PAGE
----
Non-violence, Going to War, 9/11 Truth and Causation


Dear Friends,

This morning, 9/11, i begin by contemplating avihimsa sankappo -- the intention, the thought and the giving life to mental states of non-violence and non-harm -- one of the three main factors of the Noble Path fold of Right or Wise Intention.  

  Non-Violence

Sankappa means "purpose, aspiration, intention, motivation" or  "resolve".  Ahimsa (the older Pali is avihimsa) may be familiar to those who have studied yoga, or those who know something of Mahatma Gandi -- and those who know the Buddha -- as the Doctrine and Path of Non-violence and Non-harm.  

This right and wise aspiration, purpose, intention, and resolve of the noble ones and their path is three-fold: nekkhamma sankappo, avyapada sankappo, avihimsa sankappo -- the sankappa of renunciation, the sankappa of non-retribution, and the sankappa of non-harming.  

Right and wise renunciation is to have the active conscious intention, purpose, motivation and resolve to renounce enacting causes of suffering, both for the short and for the long-term, for self and for others.

Right and wise non-retribution and freedom from ill-will is to have the active conscious intention, purpose, motivation and resolve to not act in retributive ill-will -- to not strike back or lash out in return, now or later.

Right and wise non-harming is to have the active conscious intention, purpose, motivation and resolve of non-harm -- towards both oneself and others, now and forever. 

These are the three aspects of Samma Sankappo -- the noble Path fold of Right Intention, Purpose, Motivation and Resolve.  This path fold, as with Right View, fall within the Wisdom Division of the Path. 

  Going to War

Friends have shared with me in recent days that the United States, as led by our president, may be on the verge of going to war -- yet again.  Questions arise about the perception of need for violence, of the efficacy of retaliatory violence as a deterrent to further violence (violence to end violence), or using larger and more powerful violence to end smaller violence. And of the perception that sometimes, in certain circumstances, that violence is the only answer, or the best answer, or that one oneself individually, or that groups of humanity (such a nations) may come to the point of there being no other choice.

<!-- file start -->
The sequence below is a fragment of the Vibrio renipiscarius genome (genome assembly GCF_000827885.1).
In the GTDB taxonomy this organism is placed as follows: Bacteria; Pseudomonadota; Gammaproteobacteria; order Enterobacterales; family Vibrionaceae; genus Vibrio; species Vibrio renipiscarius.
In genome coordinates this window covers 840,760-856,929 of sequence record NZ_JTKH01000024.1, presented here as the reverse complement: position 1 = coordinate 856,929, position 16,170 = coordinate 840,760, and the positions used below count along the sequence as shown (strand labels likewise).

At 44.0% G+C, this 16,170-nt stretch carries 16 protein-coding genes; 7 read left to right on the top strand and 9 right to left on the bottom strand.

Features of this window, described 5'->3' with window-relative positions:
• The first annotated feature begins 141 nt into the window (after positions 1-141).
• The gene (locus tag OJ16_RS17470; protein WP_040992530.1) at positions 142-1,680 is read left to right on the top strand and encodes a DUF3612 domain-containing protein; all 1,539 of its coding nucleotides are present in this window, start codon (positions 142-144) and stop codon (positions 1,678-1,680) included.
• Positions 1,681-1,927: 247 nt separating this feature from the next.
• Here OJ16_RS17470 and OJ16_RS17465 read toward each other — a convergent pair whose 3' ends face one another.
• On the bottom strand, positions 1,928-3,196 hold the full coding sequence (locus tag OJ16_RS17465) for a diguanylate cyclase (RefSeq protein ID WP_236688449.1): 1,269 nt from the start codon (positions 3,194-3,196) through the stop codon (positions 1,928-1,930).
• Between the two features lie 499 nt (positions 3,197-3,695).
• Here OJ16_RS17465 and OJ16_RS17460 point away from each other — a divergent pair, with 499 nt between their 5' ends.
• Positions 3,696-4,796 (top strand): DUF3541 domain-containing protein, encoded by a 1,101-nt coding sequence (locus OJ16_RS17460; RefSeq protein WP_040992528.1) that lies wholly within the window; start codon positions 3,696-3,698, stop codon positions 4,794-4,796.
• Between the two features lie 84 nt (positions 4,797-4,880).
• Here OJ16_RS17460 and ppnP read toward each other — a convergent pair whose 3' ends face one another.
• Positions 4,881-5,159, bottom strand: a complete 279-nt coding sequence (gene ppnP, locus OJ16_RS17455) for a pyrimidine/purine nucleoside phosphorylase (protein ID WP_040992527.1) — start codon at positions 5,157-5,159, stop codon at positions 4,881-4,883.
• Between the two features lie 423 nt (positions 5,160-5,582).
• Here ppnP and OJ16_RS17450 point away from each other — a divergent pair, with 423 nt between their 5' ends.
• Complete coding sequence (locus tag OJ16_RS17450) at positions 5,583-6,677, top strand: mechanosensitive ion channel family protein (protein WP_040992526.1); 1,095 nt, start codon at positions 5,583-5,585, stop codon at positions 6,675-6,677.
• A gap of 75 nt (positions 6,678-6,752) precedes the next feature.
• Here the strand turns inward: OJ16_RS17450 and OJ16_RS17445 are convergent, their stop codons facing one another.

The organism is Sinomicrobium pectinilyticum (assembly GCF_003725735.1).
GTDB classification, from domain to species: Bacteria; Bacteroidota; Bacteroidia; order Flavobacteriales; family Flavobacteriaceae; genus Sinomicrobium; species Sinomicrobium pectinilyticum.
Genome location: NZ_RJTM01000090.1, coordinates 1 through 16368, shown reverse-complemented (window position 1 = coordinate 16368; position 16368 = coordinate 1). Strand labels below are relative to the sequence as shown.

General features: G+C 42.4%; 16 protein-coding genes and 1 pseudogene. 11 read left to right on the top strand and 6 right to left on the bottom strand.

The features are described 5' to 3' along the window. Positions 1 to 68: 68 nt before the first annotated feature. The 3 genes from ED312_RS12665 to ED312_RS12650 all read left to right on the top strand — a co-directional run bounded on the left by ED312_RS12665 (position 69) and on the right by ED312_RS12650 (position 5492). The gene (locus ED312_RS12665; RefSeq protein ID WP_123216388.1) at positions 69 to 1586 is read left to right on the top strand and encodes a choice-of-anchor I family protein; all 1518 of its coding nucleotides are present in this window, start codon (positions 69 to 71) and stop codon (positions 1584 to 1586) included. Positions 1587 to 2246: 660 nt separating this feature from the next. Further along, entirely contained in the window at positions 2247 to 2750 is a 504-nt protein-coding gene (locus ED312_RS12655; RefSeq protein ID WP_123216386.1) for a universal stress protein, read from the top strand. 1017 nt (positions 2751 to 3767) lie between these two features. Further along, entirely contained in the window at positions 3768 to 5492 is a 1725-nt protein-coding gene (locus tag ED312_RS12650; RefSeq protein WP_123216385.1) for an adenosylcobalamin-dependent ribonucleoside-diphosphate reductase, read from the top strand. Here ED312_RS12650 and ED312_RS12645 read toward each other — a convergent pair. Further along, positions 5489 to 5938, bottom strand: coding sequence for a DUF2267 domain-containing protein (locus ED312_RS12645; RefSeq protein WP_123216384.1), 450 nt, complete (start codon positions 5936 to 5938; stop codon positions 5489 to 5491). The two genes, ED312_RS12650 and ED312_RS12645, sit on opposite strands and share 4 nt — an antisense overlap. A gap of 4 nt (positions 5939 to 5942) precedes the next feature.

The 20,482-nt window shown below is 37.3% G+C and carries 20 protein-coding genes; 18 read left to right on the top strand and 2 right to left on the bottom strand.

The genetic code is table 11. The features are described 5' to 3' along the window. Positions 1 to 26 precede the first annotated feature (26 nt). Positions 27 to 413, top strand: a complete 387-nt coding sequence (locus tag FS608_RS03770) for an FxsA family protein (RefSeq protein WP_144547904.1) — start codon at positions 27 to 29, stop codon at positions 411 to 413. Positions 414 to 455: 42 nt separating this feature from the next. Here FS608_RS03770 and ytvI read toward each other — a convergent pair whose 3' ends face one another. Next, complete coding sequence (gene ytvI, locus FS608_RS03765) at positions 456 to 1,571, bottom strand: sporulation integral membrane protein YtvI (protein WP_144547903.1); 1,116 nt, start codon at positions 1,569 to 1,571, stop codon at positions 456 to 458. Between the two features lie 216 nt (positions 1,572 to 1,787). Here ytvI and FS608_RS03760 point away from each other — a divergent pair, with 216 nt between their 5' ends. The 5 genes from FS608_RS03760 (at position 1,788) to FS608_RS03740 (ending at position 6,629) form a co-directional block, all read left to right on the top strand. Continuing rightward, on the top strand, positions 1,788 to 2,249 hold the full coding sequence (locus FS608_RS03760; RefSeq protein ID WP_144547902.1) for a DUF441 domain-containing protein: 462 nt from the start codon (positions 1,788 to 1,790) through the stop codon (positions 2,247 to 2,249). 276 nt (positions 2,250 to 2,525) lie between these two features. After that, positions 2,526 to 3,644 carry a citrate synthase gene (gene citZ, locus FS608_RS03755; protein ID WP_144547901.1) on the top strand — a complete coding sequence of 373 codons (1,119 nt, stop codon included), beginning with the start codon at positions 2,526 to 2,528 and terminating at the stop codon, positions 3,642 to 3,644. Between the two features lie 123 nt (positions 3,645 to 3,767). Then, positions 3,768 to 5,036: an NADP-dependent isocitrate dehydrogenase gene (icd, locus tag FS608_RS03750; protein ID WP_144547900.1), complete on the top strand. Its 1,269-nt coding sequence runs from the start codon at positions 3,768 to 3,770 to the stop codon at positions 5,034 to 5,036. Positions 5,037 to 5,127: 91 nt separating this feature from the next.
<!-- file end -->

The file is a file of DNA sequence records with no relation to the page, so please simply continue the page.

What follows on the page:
In the Wisdom Division of the Path, both vision and purposeful conscious choice play an enormous role. It is a deep and fundamental role in how everything turns from there, in how everything emerges -- from heart/mind into the world of words and the world of action.  

Actually, in Buddhist terms, the intention is the fundamental root action.  Here, in Pali, action is kamma.  Kamma means action.  A movement or behavior, whether of body or speech or mind.  It is the action that is going to bear fruit in the life of the heart/mind over time.  It is the energetic patterning that remains, even as consciousness is uploaded to the cloud and the old body goes for recycling, and is then downloaded to run its programming in the new model body in the world of form, or whatever realm of existence its current program is compatible with.

Our views shape our intentions.  And our conscious intentions in turn shape our views of the world.  They shape our perception of ourselves, our sense of meaning and purpose in being alive and living life.  They shape our perception of relationship, and of our sense of greater self-hood or identity.  And they shape our lived, felt experience of life.